By Laura Crum
Ok, I’m going to start out by apologizing…its another trail ride post. I know I write a lot of these, but hey, its what I mostly do with my horses these days. And I just went on a spectacular ride this last weekend. My son and a friend and I rode the trail we call the “swingset loop”; this trail actually figures in my forthcoming book, “Going, Gone”, due out next spring.
The swingset loop is so-named because about halfway around the ride, way back in the woods, the trail passes an abandoned swingset, near the ruins of a little old house. It’s a bit eerie, in a way, and I thought it made a perfect feature for a story that involves a modern version of a haunted house.
Back to reality….I hadn’t ridden the swingset loop in a long time, over six months, because Henry, my son’s horse, colicked at the end of January and had to go to colic surgery to have a very large stone removed. For three months I was busy rehabbing Henry, and all my trail rides were short solo loops. Then for the next three months we were legging Henry back up, sticking to the easier trails and shorter rides. So its only been for the last month or two that my son and I have been riding the steeper, longer trails.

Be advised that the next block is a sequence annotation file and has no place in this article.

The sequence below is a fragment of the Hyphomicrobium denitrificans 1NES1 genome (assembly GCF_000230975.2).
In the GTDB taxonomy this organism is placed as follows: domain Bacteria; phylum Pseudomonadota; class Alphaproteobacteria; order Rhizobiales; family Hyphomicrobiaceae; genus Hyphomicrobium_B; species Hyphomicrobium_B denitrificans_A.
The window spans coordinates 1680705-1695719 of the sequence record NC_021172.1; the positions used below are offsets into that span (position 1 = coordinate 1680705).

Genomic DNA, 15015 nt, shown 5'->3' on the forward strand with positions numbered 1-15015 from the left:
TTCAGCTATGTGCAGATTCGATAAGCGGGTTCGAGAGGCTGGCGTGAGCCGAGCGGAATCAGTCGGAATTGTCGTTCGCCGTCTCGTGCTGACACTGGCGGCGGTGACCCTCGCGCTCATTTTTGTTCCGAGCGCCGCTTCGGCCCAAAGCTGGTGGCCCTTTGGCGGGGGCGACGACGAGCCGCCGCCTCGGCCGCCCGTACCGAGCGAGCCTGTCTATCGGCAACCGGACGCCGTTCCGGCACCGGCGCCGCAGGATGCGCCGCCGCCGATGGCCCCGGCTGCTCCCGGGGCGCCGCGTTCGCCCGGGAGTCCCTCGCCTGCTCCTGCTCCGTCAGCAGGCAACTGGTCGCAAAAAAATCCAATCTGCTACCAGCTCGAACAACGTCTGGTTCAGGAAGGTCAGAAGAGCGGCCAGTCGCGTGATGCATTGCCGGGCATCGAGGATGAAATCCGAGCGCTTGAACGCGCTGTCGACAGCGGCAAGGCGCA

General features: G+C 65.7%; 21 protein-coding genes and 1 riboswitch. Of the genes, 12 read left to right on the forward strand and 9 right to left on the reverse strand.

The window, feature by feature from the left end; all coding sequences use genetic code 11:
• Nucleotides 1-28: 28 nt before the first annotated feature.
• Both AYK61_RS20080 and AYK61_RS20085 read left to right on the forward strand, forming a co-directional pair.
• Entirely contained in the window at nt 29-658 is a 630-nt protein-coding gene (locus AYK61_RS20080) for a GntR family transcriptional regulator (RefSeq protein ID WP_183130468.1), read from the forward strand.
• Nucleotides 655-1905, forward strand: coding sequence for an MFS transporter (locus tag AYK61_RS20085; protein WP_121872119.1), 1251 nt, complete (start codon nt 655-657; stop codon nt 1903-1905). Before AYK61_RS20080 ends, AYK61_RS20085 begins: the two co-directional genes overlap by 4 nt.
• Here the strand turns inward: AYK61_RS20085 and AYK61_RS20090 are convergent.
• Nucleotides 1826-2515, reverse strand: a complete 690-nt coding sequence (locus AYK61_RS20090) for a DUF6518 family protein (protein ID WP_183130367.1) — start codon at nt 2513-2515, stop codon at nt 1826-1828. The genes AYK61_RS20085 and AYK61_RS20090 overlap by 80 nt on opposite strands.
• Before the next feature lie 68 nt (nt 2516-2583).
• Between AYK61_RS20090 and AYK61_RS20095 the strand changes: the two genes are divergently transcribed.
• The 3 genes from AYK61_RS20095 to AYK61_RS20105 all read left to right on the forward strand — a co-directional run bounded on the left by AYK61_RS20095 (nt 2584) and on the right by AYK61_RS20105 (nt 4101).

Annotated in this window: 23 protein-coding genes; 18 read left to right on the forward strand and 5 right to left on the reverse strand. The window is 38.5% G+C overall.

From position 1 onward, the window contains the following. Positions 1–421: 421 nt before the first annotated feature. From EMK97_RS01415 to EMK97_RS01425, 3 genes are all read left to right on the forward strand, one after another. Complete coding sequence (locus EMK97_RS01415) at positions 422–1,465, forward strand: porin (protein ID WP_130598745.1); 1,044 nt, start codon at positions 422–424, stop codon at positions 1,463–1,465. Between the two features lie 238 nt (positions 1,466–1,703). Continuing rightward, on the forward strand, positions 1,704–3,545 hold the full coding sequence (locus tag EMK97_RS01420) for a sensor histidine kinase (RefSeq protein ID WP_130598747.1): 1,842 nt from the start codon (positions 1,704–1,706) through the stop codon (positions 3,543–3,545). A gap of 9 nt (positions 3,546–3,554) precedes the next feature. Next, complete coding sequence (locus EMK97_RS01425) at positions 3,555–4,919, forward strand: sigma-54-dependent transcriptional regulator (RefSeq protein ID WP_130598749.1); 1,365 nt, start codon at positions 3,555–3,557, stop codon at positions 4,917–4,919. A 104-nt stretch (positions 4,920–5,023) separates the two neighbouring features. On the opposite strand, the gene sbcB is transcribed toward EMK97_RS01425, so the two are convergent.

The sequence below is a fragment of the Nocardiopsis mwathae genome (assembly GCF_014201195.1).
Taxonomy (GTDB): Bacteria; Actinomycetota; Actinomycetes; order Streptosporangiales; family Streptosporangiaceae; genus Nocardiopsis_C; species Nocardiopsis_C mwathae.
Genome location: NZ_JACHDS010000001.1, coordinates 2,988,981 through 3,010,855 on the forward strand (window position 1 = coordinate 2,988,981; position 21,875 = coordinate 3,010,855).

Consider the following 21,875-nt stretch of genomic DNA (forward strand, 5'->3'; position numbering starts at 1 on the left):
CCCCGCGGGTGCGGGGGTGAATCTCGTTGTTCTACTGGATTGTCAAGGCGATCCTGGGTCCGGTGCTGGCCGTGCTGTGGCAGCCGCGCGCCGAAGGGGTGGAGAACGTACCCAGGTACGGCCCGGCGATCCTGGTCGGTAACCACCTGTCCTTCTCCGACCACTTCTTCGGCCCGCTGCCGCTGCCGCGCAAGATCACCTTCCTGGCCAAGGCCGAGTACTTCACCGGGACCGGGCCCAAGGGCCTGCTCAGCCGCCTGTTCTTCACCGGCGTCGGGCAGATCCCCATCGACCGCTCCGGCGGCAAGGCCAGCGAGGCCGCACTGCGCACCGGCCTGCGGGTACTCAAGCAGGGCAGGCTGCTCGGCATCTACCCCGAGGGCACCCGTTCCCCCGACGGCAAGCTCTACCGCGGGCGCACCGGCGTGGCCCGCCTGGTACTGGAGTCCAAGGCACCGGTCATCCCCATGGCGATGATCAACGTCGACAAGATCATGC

The swingset loop takes us about two and a half hours to ride. We go out my front gate, cross the road and start up the ridge we can see from our porch. The trail is narrow, steep in places, winds its way along a wooded sidehill, and requires one to dodge some knee swiping trunks that lean into the trail, and duck for some very solid “head bonker” boughs. There are brushy detours for downed timber, and, in general, a fair amount of pushing through brambles and bush. Then we drop over the ridge onto more open trails, and ride along a long valley on the other side, passing through huge redwood groves, by the abandoned swingset, past big views of the coastal mountains, and, finally, overlooks where we can see the whole Monterey Bay. After this we start back up the ridge, clambering up some very steep spots, and come to a bluff above the bay that I call “the Lookout”, where the view is spectacular. And then we wind our way back down the ridge on a gentle, pretty trail and strike the route for home.
Imagine all this on a crisp, sparkling autumn day when the sun is warm and the shade is cool. The leaves are turning to gold on the broadleaf trees, and the sky is that impossibly deep violet blue. The distant ridgeline of the Santa Cruz Mountains is sharp and clear, and the bay, when we see it, is such a brilliant shade of aquamarine that its hard to believe. It looks as though we could see all the way to Japan.
The horses are steady, alert, and seem happy. They’re legged up enough that they don’t sweat much, even on the steep climbs, despite their developing winter coats. My son chatters happily to me and whistles as he rides along, I listen to him and enjoy the scenery, my friend brings up the rear, happy to ride quietly along. We pass a young deer grazing in the dappled shade of a liveoak grove. For whatever reason, the animal is not afraid of us, and merely lifts his head to watch us as we pass not twenty feet from him.